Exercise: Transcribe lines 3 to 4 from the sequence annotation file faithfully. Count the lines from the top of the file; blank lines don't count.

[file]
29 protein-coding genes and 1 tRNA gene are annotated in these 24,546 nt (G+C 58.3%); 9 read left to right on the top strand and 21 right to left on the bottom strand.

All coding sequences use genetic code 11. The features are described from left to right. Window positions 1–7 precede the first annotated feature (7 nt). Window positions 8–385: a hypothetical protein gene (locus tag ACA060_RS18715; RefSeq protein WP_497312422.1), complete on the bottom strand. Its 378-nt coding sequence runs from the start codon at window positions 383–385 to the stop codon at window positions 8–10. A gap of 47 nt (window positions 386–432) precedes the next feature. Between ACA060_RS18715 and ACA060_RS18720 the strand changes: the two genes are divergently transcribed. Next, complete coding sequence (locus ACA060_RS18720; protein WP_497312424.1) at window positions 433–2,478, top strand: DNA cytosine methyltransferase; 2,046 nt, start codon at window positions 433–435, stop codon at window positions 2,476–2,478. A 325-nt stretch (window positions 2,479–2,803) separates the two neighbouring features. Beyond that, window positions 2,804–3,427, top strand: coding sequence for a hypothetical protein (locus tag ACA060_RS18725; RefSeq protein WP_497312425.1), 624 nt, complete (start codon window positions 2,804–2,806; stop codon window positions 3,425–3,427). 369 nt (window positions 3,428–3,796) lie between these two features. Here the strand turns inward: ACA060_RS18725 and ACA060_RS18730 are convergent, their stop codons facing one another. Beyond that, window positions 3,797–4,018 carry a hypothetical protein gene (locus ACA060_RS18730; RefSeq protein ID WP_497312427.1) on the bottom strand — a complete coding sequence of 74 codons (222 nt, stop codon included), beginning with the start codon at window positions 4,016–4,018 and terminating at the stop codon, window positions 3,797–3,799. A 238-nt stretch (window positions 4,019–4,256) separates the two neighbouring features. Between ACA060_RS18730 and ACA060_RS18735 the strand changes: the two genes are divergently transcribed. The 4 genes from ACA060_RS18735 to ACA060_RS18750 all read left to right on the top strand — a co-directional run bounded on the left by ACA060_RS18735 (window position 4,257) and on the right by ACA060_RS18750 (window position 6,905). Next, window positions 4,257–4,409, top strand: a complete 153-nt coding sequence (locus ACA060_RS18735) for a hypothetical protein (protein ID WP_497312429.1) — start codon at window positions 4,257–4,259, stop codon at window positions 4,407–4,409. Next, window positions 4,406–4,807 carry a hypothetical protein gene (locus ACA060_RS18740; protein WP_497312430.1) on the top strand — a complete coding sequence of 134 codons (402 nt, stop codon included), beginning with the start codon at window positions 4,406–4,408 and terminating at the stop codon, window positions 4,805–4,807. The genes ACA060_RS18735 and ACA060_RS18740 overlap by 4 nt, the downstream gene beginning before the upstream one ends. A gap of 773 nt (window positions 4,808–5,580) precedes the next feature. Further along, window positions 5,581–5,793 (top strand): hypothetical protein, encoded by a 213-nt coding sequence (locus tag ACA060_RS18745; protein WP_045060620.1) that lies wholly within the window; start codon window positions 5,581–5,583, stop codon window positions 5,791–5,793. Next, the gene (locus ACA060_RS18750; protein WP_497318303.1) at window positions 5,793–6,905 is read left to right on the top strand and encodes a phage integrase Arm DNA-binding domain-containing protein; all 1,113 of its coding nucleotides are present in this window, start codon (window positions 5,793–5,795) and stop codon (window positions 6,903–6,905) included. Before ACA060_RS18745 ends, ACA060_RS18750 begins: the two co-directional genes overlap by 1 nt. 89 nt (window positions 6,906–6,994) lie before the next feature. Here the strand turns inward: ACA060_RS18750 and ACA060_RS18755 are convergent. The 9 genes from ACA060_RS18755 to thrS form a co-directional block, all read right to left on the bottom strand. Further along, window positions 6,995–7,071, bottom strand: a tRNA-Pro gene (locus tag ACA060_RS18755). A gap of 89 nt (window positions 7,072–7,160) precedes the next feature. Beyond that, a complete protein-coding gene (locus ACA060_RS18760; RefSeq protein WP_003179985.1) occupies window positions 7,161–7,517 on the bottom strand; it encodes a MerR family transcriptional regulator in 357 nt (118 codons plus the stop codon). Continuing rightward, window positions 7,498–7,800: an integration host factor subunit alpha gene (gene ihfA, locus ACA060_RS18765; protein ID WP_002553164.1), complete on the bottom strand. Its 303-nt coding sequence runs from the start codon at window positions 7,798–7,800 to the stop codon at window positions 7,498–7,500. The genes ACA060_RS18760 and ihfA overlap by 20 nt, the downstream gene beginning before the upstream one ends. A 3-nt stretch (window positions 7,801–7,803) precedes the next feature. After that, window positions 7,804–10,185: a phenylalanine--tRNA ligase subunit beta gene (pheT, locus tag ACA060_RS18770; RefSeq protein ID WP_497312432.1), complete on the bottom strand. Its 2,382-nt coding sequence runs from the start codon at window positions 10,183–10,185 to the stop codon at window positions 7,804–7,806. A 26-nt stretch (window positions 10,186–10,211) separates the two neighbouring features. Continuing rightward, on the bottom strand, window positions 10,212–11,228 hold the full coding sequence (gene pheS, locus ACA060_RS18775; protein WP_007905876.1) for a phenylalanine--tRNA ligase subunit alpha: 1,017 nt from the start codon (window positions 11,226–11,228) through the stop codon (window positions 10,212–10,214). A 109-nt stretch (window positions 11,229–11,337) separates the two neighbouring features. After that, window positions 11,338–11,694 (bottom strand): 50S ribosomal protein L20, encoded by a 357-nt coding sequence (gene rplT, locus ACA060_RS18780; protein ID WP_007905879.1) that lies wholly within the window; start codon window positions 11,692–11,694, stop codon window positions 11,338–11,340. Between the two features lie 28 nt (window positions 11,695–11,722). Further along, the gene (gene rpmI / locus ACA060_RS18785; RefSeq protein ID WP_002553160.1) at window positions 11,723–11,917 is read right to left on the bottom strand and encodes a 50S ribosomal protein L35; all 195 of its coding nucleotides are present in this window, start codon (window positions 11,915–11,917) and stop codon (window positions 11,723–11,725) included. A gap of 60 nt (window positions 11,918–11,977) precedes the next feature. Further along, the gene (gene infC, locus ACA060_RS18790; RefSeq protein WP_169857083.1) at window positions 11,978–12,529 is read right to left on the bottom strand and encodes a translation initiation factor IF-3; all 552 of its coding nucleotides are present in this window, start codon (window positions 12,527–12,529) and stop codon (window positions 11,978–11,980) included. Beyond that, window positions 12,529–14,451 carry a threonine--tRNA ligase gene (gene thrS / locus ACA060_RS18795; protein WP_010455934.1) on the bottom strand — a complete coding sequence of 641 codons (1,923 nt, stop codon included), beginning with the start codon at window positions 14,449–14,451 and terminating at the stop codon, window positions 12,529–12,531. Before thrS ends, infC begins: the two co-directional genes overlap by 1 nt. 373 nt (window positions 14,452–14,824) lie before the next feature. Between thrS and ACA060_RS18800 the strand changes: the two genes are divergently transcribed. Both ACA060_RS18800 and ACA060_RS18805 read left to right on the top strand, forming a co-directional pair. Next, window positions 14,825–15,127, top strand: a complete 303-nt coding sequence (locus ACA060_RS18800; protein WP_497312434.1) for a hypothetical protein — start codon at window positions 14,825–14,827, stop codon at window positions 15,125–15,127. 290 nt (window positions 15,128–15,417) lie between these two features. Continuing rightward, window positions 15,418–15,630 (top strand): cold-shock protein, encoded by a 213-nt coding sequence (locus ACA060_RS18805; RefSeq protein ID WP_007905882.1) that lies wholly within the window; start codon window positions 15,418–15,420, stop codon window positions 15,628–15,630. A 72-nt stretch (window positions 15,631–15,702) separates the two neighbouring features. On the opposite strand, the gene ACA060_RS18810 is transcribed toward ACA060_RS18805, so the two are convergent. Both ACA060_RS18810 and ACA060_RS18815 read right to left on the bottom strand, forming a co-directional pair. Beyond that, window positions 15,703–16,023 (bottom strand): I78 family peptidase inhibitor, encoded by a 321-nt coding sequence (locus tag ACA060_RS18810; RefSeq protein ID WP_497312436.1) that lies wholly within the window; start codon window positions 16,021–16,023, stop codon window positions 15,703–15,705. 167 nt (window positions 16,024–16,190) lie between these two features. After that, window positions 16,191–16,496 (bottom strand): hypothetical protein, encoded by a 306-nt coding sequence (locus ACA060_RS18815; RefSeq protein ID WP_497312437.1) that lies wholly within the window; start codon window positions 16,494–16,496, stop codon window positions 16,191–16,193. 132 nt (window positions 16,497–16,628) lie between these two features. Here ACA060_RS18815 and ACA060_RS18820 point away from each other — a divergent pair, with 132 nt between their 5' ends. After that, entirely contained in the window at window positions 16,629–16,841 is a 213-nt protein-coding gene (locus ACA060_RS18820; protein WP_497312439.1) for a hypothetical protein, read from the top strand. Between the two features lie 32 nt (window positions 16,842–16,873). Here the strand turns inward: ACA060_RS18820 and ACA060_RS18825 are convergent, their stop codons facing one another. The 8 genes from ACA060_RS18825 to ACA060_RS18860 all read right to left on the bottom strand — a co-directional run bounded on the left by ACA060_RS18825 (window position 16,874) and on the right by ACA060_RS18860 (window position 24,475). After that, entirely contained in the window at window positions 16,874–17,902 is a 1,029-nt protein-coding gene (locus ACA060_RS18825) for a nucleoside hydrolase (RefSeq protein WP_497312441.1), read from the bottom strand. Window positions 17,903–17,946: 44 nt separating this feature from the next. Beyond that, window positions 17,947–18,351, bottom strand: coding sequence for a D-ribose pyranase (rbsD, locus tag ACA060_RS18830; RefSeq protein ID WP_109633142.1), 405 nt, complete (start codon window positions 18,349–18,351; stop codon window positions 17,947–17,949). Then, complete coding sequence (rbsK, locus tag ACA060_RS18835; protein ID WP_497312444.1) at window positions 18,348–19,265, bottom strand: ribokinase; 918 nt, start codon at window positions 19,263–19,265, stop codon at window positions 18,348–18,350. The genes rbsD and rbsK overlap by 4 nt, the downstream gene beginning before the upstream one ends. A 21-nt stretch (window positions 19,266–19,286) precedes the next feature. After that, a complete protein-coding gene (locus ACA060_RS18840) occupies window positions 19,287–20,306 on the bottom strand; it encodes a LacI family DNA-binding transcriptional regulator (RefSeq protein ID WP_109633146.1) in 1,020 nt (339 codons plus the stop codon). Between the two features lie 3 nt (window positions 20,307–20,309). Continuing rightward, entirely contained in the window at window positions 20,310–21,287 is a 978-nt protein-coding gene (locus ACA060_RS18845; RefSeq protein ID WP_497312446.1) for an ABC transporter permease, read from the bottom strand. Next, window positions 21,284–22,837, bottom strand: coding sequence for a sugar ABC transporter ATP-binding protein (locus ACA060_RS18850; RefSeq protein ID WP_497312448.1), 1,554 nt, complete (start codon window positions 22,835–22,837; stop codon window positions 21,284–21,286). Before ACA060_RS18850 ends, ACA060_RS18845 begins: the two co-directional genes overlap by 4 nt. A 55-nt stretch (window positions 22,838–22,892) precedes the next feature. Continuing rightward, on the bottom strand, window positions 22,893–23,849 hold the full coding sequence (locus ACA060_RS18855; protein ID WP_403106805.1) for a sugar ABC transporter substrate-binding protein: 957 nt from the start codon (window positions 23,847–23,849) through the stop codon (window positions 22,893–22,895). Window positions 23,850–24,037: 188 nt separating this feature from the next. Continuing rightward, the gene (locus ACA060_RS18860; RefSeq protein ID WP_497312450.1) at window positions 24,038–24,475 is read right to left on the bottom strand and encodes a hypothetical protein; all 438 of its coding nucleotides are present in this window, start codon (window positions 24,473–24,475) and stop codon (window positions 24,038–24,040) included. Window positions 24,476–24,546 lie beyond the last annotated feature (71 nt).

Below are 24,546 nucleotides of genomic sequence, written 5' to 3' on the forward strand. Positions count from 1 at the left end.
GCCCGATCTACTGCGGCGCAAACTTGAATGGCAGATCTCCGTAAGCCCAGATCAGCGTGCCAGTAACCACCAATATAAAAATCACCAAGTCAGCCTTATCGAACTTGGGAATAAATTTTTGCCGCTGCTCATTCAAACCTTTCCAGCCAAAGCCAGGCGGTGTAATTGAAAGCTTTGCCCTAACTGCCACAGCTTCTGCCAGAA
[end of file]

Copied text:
Below are 24,546 nucleotides of genomic sequence, written 5' to 3' on the forward strand. Positions count from 1 at the left end.
GCCCGATCTACTGCGGCGCAAACTTGAATGGCAGATCTCCGTAAGCCCAGATCAGCGTGCCAGTAACCACCAATATAAAAATCACCAAGTCAGCCTTATCGAACTTGGGAATAAATTTTTGCCGCTGCTCATTCAAACCTTTCCAGCCAAAGCCAGGCGGTGTAATTGAAAGCTTTGCCCTAACTGCCACAGCTTCTGCCAGAA